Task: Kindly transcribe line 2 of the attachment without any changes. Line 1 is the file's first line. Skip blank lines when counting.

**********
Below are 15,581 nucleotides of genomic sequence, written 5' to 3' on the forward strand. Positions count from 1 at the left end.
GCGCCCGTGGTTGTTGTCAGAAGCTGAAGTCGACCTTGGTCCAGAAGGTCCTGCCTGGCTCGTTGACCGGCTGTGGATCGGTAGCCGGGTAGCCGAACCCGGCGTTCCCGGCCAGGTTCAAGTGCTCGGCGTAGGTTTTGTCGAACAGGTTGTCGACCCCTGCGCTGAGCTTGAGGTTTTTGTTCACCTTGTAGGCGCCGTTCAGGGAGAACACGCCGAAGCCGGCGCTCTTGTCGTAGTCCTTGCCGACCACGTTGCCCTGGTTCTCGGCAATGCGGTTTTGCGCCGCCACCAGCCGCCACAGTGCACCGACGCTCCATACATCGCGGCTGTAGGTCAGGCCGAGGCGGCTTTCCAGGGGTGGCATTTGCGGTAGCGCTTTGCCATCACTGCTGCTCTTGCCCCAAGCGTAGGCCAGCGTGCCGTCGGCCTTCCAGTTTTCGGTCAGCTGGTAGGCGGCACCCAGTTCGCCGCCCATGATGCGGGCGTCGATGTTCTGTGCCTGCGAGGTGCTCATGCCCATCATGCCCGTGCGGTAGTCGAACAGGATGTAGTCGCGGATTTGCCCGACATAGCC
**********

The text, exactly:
GCGCCCGTGGTTGTTGTCAGAAGCTGAAGTCGACCTTGGTCCAGAAGGTCCTGCCTGGCTCGTTGACCGGCTGTGGATCGGTAGCCGGGTAGCCGAACCCGGCGTTCCCGGCCAGGTTCAAGTGCTCGGCGTAGGTTTTGTCGAACAGGTTGTCGACCCCTGCGCTGAGCTTGAGGTTTTTGTTCACCTTGTAGGCGCCGTTCAGGGAGAACACGCCGAAGCCGGCGCTCTTGTCGTAGTCCTTGCCGACCACGTTGCCCTGGTTCTCGGCAATGCGGTTTTGCGCCGCCACCAGCCGCCACAGTGCACCGACGCTCCATACATCGCGGCTGTAGGTCAGGCCGAGGCGGCTTTCCAGGGGTGGCATTTGCGGTAGCGCTTTGCCATCACTGCTGCTCTTGCCCCAAGCGTAGGCCAGCGTGCCGTCGGCCTTCCAGTTTTCGGTCAGCTGGTAGGCGGCACCCAGTTCGCCGCCCATGATGCGGGCGTCGATGTTCTGTGCCTGCGAGGTGCTCATGCCCATCATGCCCGTGCGGTAGTCGAACAGGATGTAGTCGCGGATTTGCCCGACATAGCC